Tools of the Trade

Hario V60 Smart Scale

Hario V60 Smart Scale


A scale in coffee brewing is the equivalent to measuring spoons for a baker. Scales improve consistency by measuring two of the most important variables in brewing – throw weight (the amount of ground coffee) and brew weight (how much water is used).

Beginner: AWS SC-2KGA – $22. A simple scale, precise to 0.1 grams. This scale is commonly found in the home brew kits of professional baristas.
Intermediate: Hario V60 Smart Scale $51. This scale adds timer functionality in a neat and accurate package.
Pro: Acaia Pearl Scale – $129 An easy-to-use but feature-rich scale with Bluetooth connectivity, the acaia Pearl allows you to track cutting-edge indicators like flow rate with the Brewmaster app, as well as store recipes for later review and comparison.


An electric kettle is most convenient for daily coffee brewing, but a good old-fashioned pot or kettle will work as well to heat your water. For pour overs, the pouring techniques are executed with ultimate precision by using a gooseneck-pouring kettle. Some of these recommendations are combined into a single product, others will require a heating method and pouring method

Beginner: Bonavita Pouring Kettle – $35. This kettle is built to last, with an elongated spout for better pouring precision. It is not electric and requires another heat source, but is safe to use on a stovetop.
Intermediate: Bonavita Variable Temperature Electric Kettle – $73. This is the same pouring form factor as the beginner kettle, but adds an insulated handle and the ability to hold water at a temperature below boiling for up to an hour. Control over brewing temperature is important when setting a recipe for your coffee, and this scale enables you to track that with consistency.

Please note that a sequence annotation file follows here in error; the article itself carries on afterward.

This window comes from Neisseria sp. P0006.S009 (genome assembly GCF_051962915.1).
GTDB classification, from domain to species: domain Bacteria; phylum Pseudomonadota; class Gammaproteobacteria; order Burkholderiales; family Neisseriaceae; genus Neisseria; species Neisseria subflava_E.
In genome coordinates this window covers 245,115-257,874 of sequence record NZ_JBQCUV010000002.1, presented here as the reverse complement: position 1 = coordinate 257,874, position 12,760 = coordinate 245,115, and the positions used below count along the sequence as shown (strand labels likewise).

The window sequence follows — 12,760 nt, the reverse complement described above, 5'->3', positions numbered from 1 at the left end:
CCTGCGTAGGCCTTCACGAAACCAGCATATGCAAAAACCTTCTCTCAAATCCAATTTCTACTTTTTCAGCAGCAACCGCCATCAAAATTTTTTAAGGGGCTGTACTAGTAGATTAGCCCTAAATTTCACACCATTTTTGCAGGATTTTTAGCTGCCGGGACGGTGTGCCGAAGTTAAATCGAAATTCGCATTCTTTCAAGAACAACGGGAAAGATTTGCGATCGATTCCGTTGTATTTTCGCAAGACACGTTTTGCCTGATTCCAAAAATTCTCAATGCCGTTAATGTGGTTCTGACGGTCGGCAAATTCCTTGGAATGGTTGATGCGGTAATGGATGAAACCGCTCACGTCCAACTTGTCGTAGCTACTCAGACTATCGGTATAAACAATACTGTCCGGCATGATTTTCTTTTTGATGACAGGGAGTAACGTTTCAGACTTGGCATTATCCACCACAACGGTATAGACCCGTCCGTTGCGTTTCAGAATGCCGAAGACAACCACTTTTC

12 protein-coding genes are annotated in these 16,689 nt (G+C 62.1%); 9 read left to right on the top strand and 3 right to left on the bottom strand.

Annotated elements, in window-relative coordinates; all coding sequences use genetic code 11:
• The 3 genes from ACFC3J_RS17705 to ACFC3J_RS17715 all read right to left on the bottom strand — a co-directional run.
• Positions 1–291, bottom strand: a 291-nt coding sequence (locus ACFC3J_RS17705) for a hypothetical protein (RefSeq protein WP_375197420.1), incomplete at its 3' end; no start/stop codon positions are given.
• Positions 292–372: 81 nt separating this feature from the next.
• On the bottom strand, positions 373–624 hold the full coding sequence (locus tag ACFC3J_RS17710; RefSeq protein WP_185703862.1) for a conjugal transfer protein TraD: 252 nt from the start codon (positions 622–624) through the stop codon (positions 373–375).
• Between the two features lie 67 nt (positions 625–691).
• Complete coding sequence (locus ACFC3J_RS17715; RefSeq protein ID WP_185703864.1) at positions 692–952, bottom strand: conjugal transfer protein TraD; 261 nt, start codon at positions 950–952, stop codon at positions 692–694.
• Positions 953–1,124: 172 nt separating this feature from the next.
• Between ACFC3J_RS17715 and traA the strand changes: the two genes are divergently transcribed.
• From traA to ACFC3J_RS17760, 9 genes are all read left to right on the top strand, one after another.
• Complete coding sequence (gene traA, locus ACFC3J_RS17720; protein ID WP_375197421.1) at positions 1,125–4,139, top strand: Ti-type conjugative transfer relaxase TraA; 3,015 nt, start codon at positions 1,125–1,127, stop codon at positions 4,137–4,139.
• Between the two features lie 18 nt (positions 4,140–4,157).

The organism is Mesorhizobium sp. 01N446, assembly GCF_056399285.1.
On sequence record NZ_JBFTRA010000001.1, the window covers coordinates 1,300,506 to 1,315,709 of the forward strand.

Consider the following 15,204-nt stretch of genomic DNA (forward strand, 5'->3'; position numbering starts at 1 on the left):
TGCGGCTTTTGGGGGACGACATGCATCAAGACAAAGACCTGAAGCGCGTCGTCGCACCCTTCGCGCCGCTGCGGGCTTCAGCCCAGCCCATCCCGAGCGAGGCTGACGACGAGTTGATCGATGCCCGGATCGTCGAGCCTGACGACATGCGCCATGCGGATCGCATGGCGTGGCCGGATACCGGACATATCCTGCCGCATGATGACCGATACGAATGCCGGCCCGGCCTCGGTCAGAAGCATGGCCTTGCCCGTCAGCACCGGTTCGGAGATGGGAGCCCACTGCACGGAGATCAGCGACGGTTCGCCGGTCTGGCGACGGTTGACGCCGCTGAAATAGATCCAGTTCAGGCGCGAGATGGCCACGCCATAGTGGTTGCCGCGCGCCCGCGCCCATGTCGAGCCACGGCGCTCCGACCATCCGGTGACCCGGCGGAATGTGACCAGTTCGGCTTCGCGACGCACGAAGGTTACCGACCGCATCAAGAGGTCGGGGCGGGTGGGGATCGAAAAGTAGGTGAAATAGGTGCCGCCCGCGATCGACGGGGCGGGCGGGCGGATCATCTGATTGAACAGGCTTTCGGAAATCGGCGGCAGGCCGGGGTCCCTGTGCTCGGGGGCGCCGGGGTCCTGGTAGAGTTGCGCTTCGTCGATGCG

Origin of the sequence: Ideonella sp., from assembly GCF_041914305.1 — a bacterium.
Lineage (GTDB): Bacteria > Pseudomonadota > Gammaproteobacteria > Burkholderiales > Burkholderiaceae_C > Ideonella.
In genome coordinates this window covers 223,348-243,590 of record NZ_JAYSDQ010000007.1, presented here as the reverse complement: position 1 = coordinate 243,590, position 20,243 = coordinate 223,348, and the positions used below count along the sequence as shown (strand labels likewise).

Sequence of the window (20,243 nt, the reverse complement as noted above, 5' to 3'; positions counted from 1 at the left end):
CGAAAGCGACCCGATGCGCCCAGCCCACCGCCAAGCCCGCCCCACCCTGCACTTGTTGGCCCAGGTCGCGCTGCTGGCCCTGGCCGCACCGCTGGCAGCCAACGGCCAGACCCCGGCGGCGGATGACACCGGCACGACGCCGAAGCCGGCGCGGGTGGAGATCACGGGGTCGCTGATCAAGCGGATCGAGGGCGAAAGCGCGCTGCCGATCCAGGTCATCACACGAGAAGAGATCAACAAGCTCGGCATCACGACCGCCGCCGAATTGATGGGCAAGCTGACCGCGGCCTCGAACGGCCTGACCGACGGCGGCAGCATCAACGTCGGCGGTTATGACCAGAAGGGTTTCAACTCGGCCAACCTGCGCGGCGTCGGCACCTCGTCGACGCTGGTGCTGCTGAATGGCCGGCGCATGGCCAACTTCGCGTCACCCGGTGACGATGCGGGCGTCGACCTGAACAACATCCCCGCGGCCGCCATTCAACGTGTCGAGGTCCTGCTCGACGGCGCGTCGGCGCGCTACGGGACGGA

Pro: Kalita Wave Kettle – $110. This kettle is not electric but is a beautiful, heirloom piece. Its aesthetics and ergonomics enhance the ritual of manual brewing.

Baratza Encore burr grinderGrinder

One of the most important things about home brewing is grinding your coffee fresh. Coffee is full of flavorful compounds that degrade over time; grinding coffee exposes its flavor to its environment, dramatically shortening its shelf life. By buying coffee that’s freshly roasted and only grinding what you need before you brew it, you will ensure the freshest cup of coffee. Once you commit to grinding fresh, then grind size and consistency is key.

Beginner: Hario Hand Mill – $25. This is the most economical way to get fresh ground coffee with consistent size particles. Blade grinders, which are about the same price, slice and shatter coffee beans without regard for consistency, leaving you with a lot of coffee “fines” that will over-extract in the brewing process and add a bitter, muddied flavor. With a bit of elbow grease, the Hand Mill can grind about 50 grams at a time, enough to brew about 27 ounces of filter coffee.
Intermediate: Baratza Encore – $129. The Encore offers grind size consistency across a range of brewing methods, from pourover to cold brew. Upgrading from the manual Hand Mill to the Encore will save time and energy in your morning ritual.
Pro: Baratza Vario – $499. The Vario is a professional-grade grinder for home use, with precise grind adjustment enabling it to serve as an espresso grinder as well. This level of precision ensures you get the most out of every coffee you brew.

Hario V60 dripperBrewing Device

The brewing device you choose affects the flavor in the cup. Each brewing method uses a different grind setting (size of coffee grounds) and has a different brewing time.  The fun thing about coffee is that because of all of the variables, you can achieve a variety of different results from each brew method. Generally speaking, here are some general guidelines to help you chose your method.

French Press: For darker roasted coffees, big body, oily, sludgy cup
Hario v60: Nuanced, full bodied, sweet
Kalita Wave: Sweet, well-rounded
Chemex: Clean, highlights brighter flavors, more delicate body
Aeropress: Lower acidity, rounder profile

Nobletree coffee packageCoffee

Always buy coffee in small amounts – just enough to consume in about two weeks. Look for a roast date on the package. Fresher is better! Every coffee sells is roasted to order.